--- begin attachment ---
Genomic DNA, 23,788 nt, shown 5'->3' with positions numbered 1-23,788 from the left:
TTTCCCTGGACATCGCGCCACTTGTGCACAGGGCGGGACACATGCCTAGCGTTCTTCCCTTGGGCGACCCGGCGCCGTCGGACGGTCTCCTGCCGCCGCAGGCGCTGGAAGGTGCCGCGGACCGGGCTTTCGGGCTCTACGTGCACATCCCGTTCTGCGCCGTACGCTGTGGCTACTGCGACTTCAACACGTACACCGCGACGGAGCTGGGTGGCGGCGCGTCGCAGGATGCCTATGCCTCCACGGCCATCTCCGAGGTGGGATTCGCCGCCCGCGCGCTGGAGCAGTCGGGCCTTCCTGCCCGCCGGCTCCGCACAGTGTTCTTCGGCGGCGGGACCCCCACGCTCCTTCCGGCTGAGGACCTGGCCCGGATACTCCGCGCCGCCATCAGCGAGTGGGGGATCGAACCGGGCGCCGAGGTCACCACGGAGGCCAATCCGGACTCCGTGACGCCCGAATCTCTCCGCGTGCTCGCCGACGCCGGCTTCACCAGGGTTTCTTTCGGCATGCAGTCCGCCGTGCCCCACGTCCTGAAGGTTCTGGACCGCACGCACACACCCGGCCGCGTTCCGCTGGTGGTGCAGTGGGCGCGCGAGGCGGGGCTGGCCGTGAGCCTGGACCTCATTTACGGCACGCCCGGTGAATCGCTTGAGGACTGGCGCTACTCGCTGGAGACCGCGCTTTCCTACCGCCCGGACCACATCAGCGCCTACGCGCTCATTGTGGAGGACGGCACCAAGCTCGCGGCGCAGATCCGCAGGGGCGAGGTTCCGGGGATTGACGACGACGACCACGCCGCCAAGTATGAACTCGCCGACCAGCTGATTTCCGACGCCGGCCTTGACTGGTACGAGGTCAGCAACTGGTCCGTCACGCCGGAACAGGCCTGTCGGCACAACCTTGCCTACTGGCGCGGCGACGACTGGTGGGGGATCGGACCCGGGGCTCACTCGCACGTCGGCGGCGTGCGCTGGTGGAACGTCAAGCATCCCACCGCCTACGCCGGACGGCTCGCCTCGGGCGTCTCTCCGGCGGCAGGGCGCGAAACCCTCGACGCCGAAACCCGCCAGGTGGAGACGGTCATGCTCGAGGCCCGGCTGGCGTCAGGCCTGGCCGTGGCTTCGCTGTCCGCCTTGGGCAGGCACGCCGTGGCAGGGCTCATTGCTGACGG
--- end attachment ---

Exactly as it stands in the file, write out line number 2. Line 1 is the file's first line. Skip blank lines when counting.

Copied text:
TTTCCCTGGACATCGCGCCACTTGTGCACAGGGCGGGACACATGCCTAGCGTTCTTCCCTTGGGCGACCCGGCGCCGTCGGACGGTCTCCTGCCGCCGCAGGCGCTGGAAGGTGCCGCGGACCGGGCTTTCGGGCTCTACGTGCACATCCCGTTCTGCGCCGTACGCTGTGGCTACTGCGACTTCAACACGTACACCGCGACGGAGCTGGGTGGCGGCGCGTCGCAGGATGCCTATGCCTCCACGGCCATCTCCGAGGTGGGATTCGCCGCCCGCGCGCTGGAGCAGTCGGGCCTTCCTGCCCGCCGGCTCCGCACAGTGTTCTTCGGCGGCGGGACCCCCACGCTCCTTCCGGCTGAGGACCTGGCCCGGATACTCCGCGCCGCCATCAGCGAGTGGGGGATCGAACCGGGCGCCGAGGTCACCACGGAGGCCAATCCGGACTCCGTGACGCCCGAATCTCTCCGCGTGCTCGCCGACGCCGGCTTCACCAGGGTTTCTTTCGGCATGCAGTCCGCCGTGCCCCACGTCCTGAAGGTTCTGGACCGCACGCACACACCCGGCCGCGTTCCGCTGGTGGTGCAGTGGGCGCGCGAGGCGGGGCTGGCCGTGAGCCTGGACCTCATTTACGGCACGCCCGGTGAATCGCTTGAGGACTGGCGCTACTCGCTGGAGACCGCGCTTTCCTACCGCCCGGACCACATCAGCGCCTACGCGCTCATTGTGGAGGACGGCACCAAGCTCGCGGCGCAGATCCGCAGGGGCGAGGTTCCGGGGATTGACGACGACGACCACGCCGCCAAGTATGAACTCGCCGACCAGCTGATTTCCGACGCCGGCCTTGACTGGTACGAGGTCAGCAACTGGTCCGTCACGCCGGAACAGGCCTGTCGGCACAACCTTGCCTACTGGCGCGGCGACGACTGGTGGGGGATCGGACCCGGGGCTCACTCGCACGTCGGCGGCGTGCGCTGGTGGAACGTCAAGCATCCCACCGCCTACGCCGGACGGCTCGCCTCGGGCGTCTCTCCGGCGGCAGGGCGCGAAACCCTCGACGCCGAAACCCGCCAGGTGGAGACGGTCATGCTCGAGGCCCGGCTGGCGTCAGGCCTGGCCGTGGCTTCGCTGTCCGCCTTGGGCAGGCACGCCGTGGCAGGGCTCATTGCTGACGG